6.23.2015

Reflections on the #AMEshooting and an author's call to action

On Thursday, I was shocked (or not shocked? Which is worse..) and saddened to hear about the shooting at Emanuel AME Church in Charleston.

Sunday's service at the
AME Church - from npr.org
On Friday and Saturday I read others' reactions and tried to process my own emotions about the incident. I thought about our history of race issues, gun control, perceptions of mental illness. I answered questions on FB about 'the other crazy white guy who shot people in Colorado' and grieved that white men who shoot people are 'mentally ill' and taken alive to jail, while poc who shoot people (or are even suspected of it!) are 'terrorists' who often never make it to jail or a trial. I cried as black friends expressed fear for the future of their children. Again.

On Sunday and Monday I once again found myself struggling with what I can do as a white ally to help stop the violence against people of color in our country. When I worked at universities, the answer to that question was 'easy', even if execution wasn't always - talk to white students about our privileges and support students of color in whatever way I could. Now that I work from home, that answer is more difficult. I felt hopeless because my sphere of influence has shrunk. After all I go hours at a time without speaking to another person.

I came up from my pit of white guilt this morning knowing that I am not helpless. As a white author what I can do to help effect change is to write diversity into my books. Think about it: my book has entered hundreds of homes, further books that I write will reach hundreds, maybe thousands more. My writing mostly falls into the category of Young Adult. If I write diversity into my books and young folks read them, that is one more voice of equality speaking to the next generation.

So I want to talk to my white people for a second.

In a lot of cases I think we take the 'write what you know' advice too much to heart. What we know is white culture. As white people, we rely on people of color to talk about 'black people things' or 'hispanic things', or whatever. As white people we don't want to make a misstep and say something bad or accidentally racist, so it's better to just leave the talking about non-white people to non-white people. Right? Wrong.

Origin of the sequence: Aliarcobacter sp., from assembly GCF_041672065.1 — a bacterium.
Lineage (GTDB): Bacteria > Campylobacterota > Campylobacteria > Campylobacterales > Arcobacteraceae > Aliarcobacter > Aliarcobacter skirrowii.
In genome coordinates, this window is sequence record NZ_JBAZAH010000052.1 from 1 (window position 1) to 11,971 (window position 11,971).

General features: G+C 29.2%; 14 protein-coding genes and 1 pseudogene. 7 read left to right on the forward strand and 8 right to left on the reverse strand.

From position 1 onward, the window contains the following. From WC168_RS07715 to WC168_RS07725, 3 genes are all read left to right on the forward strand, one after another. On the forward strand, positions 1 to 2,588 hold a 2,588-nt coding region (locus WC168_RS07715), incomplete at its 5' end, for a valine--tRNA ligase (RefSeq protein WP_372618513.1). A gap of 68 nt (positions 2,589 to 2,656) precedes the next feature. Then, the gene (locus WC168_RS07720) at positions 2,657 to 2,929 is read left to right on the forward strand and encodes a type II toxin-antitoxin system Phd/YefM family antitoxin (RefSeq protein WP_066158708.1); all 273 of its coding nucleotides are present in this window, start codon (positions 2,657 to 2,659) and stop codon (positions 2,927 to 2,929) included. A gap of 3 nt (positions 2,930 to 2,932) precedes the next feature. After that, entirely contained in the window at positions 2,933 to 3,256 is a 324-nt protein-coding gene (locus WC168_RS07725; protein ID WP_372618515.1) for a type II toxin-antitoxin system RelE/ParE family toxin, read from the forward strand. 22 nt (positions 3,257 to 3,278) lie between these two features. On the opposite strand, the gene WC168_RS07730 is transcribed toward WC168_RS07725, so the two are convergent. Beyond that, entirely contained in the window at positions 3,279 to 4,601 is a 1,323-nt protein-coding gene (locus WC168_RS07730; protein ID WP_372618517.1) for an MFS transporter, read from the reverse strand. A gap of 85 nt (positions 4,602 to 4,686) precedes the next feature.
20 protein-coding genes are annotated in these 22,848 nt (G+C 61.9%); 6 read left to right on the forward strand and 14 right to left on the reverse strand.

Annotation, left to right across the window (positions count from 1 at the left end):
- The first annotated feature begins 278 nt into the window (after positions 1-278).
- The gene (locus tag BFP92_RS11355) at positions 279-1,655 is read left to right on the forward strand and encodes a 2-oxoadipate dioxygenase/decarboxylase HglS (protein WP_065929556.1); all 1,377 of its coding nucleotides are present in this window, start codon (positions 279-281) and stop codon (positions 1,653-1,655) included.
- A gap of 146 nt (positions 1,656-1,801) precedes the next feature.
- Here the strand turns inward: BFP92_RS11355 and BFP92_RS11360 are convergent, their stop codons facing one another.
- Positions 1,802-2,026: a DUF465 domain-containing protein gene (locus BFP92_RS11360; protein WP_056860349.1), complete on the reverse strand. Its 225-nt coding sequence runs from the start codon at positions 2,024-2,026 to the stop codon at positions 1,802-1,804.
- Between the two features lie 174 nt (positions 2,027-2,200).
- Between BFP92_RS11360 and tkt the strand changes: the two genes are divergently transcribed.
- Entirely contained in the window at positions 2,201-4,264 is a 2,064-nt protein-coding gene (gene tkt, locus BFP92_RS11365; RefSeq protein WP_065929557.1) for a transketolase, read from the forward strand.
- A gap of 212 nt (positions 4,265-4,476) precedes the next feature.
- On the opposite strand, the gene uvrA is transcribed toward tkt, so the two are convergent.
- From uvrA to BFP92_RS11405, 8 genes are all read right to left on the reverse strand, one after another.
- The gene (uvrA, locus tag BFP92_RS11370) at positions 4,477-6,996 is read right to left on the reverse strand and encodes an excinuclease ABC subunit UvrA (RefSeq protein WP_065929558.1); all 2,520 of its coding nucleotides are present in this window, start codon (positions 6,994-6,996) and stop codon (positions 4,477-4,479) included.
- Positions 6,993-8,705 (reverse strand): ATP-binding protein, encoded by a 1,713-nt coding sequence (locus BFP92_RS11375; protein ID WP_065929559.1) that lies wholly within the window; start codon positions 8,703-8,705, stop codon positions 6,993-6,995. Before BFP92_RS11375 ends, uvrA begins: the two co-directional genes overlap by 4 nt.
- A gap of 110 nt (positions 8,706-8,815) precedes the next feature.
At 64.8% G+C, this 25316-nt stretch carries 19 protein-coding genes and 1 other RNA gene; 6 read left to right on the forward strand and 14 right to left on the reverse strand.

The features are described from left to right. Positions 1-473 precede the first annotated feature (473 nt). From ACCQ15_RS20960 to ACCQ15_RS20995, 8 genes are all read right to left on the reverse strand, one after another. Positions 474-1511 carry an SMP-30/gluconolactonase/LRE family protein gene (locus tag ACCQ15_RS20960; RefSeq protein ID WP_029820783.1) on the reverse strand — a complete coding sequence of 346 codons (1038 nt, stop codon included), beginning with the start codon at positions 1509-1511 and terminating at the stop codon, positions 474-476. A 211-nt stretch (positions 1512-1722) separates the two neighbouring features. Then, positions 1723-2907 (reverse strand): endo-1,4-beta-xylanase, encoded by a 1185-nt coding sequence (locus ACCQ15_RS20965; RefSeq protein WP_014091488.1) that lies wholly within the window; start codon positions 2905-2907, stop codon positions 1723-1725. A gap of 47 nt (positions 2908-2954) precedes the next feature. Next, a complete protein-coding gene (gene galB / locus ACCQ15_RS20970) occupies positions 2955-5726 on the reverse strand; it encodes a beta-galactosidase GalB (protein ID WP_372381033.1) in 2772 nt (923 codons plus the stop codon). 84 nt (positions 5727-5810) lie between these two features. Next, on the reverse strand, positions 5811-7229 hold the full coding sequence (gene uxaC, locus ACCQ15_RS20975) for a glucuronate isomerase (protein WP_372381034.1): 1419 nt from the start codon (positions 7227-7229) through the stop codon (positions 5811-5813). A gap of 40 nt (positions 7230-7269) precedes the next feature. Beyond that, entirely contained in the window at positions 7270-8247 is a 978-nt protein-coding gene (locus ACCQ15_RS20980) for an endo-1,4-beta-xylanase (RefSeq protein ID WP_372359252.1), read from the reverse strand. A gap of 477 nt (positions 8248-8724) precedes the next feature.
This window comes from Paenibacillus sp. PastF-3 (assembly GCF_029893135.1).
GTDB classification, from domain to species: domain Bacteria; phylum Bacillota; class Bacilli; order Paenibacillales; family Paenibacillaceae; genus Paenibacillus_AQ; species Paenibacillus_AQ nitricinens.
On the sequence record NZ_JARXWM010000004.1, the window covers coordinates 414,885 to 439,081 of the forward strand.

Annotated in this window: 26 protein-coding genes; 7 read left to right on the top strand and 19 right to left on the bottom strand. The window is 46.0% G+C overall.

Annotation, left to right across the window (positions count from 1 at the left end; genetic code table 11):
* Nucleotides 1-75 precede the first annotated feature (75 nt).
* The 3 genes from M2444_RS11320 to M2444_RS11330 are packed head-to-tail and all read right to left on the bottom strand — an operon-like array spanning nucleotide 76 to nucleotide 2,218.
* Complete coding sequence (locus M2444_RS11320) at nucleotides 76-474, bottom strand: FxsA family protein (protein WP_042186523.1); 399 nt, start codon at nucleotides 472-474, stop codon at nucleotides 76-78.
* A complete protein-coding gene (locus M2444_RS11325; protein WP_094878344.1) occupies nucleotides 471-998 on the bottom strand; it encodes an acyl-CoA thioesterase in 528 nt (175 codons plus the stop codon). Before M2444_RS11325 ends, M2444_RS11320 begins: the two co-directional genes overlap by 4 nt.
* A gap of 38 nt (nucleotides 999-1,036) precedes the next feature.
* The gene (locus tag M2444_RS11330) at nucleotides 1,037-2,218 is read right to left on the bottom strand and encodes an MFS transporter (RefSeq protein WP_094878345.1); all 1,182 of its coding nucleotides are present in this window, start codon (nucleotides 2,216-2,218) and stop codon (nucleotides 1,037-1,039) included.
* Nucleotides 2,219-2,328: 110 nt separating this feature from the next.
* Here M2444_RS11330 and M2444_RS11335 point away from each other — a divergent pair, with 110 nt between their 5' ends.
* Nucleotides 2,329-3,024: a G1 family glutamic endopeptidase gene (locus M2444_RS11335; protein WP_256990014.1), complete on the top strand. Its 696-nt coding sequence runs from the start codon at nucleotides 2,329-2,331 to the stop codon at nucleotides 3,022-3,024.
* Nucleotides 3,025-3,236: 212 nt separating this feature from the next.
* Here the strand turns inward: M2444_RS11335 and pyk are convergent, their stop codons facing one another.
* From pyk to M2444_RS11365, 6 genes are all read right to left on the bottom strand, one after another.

I am issuing a challenge to my fellow white writers. Look at your fiction through a lens of social justice and equality. I've written about this before when I was at an LGBT conference, but let's expand upon it. I want us all to be honest with ourselves while considering these questions (I'm including myself in this):

  • How can you, as white person, write diversity into your fiction?
  • How do stereotypes and prejudices inform your writing? (and they do, for all of us) I'm not just talking archetypes here - really look at it. Are the good guys white and the bad guys black? All the people of color uneducated or 'urban'? All the children of color from broken homes? These are tropes we see constantly in popular fiction.
  • Is white'ness a necessary component of all your characters' story arcs in your current WIP? Is there someone who could be non-white, and is it possible that it might enhance their character development?
  • As writers we are not just creative people. We are also researchers. When was the last time you learned about a culture outside your own for a piece? When was the last time you went to a place where people of color worship? A cultural celebration? The 'other' side of town? Interviewed a non-white person to hear their story?
  • What about the books you read? Do they have multicultural protagonists? Non-white authors? Do you know about We Need Diverse Books? or the Unconventional Librarian?